The no pain, no gain portfolio has completed its second deal this month, adding Patsystems to its collection. Last week, when recruiting brewer Marston's, I said that those who chose to ignore the current climate would probably regret their inaction in a few years' time.
There is no doubt, taking the longer term view, that many shares are still in the bargain basement, despite the strength they have displayed. Even so, a large number of duds litter the stock market, which means investors must tread with the utmost caution.
In its 10-plus years of existence, the portfolio has endured a number of disasters. Myhome International, which once looked so promising, is a classic example of poor investment judgement. Still, it is pointless back-jobbing, dwelling on past misfortunes. Investment is a forward-looking exercise.
Perhaps I should also confess that I am a superstitious old soul and anxious to lift the number of constituents from "unlucky" 13 to 14 (although I actually believe a membership of 16 is the ideal strength). My latest recruit is a high tech group. I find it difficult to get my head round many of these sophisticated IT players, but I feel relaxed about introducing Patsystems, although quite highly rated, to the portfolio.
Perhaps it is rather an obscure company, yet it is 15 years old and, with its shares at 24.75p, is capitalised at £44.3m. It has survived the recession quite well and the shares are near the middle of their 30-month range.
Patsystems was founded by a not altogether inspiring combination of derivative traders and computer buffs. Its risk and trading software is now used by a variety of blue chip financial institutions around the globe.
And it seems to be finding new clients as its electronic systems become more widely known. Hopes are particularly high that the group will increase its emerging markets penetration after it recently scored in Brazil and Malaysia.
As a provider of sophisticated financial equipment, Patsystems has not been entirely immune from the financial turmoil that has devastated the world's economy in the past few years. But it has achieved yearly profits, producing £2.1m last year.
At this year's interim stage, it reported turnover up 14.8 per cent and pre-tax profits of £1.5m. For the year, City estimates stretch to £4m from sales of £21.5m. Next year, profits of £5.4m, with turnover at nearly £24m, are predicted. Many expect these forecasts will be upgraded as Patsystems, a dividend payer, attracts new customers. The group has losses that should keep its tax bill to around 10 per cent for some time.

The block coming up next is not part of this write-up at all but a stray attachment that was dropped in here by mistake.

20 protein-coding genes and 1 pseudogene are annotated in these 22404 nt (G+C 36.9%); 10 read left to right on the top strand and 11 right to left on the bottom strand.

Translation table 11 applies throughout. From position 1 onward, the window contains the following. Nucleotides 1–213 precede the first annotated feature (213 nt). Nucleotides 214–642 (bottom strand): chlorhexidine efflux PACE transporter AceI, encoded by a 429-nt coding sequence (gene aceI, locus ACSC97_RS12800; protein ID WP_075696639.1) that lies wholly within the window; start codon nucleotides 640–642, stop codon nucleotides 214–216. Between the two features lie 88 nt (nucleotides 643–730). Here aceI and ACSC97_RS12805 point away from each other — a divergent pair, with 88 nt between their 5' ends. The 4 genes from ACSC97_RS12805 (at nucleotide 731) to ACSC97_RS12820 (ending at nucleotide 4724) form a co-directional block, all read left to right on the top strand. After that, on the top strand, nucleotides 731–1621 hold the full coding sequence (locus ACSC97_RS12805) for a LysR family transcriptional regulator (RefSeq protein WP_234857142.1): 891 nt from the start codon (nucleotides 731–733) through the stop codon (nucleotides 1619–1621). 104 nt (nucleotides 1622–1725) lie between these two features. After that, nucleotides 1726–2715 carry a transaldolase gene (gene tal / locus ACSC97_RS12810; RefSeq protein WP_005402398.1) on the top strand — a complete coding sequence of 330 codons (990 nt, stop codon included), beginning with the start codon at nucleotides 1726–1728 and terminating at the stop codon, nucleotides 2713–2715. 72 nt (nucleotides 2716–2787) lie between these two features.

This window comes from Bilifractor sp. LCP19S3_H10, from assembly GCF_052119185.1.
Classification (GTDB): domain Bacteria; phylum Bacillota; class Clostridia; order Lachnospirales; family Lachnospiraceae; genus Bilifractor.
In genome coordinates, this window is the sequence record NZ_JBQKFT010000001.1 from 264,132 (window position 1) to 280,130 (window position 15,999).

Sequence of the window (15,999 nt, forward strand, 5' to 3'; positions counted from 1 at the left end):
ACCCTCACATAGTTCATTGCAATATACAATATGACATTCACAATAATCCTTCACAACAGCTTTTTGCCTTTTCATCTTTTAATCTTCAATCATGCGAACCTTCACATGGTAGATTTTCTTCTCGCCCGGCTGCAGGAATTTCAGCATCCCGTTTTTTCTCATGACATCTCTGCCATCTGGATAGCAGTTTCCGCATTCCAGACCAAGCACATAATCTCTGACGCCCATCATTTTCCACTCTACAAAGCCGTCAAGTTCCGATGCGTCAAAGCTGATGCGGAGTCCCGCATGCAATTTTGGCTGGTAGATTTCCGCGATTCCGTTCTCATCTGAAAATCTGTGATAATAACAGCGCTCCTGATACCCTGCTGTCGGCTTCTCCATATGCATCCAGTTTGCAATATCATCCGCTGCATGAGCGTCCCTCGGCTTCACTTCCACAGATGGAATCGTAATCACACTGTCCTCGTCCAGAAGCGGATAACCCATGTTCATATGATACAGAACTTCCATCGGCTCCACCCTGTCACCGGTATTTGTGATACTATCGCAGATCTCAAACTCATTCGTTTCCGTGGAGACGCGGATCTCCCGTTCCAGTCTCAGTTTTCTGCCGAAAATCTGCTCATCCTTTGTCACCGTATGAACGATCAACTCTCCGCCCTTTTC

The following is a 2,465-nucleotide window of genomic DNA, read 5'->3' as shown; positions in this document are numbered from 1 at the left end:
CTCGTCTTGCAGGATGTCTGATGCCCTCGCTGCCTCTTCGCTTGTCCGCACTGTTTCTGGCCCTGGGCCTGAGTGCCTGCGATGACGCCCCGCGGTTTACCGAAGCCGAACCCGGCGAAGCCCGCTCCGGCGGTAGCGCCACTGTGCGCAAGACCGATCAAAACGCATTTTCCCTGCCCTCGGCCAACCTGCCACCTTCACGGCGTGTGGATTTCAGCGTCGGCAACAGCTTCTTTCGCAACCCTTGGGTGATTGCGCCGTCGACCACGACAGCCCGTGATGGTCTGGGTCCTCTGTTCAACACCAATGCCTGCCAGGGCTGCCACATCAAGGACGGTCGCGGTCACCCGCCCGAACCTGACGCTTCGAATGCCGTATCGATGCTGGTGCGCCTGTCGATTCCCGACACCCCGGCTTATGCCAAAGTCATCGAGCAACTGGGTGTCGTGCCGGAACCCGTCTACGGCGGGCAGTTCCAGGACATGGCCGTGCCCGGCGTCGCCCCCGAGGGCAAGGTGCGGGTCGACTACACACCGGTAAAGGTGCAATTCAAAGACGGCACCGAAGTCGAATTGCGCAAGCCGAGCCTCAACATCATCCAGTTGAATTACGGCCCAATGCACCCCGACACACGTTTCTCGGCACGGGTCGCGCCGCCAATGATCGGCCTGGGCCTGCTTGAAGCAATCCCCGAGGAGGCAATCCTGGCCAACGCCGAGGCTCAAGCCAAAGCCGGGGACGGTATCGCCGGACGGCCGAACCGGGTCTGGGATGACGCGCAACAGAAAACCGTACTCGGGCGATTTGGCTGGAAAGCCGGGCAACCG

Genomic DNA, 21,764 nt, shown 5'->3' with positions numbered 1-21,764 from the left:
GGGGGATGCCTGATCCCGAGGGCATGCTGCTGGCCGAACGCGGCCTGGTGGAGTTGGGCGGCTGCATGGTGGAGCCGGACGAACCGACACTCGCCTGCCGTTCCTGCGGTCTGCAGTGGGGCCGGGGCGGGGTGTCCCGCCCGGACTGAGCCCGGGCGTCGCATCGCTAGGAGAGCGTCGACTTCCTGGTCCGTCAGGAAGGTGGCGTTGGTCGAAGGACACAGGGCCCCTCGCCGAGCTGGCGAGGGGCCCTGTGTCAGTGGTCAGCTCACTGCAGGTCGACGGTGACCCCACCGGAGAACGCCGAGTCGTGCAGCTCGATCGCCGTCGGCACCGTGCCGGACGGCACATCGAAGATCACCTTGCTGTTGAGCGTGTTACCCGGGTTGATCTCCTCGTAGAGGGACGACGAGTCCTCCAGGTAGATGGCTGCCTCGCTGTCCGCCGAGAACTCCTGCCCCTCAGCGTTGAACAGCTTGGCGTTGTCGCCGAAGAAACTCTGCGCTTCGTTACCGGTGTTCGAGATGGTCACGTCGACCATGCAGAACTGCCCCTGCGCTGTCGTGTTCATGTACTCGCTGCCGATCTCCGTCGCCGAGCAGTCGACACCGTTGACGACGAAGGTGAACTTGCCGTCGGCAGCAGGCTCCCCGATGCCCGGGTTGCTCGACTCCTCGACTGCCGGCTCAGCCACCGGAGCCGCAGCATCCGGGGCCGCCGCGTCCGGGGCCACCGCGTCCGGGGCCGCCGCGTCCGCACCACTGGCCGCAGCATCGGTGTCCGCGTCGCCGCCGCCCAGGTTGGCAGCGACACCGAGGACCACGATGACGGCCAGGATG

The group has around £7m in the bank. The cash pile has prompted thoughts it could soon indulge in takeover action, and I believe it is looking around for possible victims. But an Irish group, ION Trading, has amassed a threatening near 25 per cent stake and must be regarded as a possible predator.
Patsystems has had an eventful stock market life. It is actually a survivor of the madcap dotcom boom, floating on the main market just a week or so after the internet euphoria reached its never-to-be forgotten climax. High tech shares were bubbling near their peak and Patsystems, then loss-making, was for a time valued at more than £200m. With its current capitalisation, the group, now AIM-traded, is an eye-catching example of how much investors' perceptions have changed.
Richard Last, Patsystems' chairman, is no stranger to the portfolio. He was chief executive of Lynx, a computer group that I recruited at 216.5p. Unfortunately it was not a profitable investment and the shares were eventually sold at 74.5p. Lynx was later taken over at 120p – I expect a more robust performance this time.
Meanwhile Hargreaves Services, the fuel and transport group that was recruited to the portfolio in February 2007, has indicated that year's profits – expected next month – will match City expectations. Analysts, it seems, are looking for around £28m against £17.9m last time.
Chief executive Gordon Banham has made it clear he is in an expansionary mood with the energy business his main target. The continued development of the Maltby Colliery in Yorkshire, one of the nation's last working deep coal mines, is on the agenda.
The group's shares have been a little subdued in the past year. They are around 490p against a high of 640p. The portfolio paid 417p.Reuse content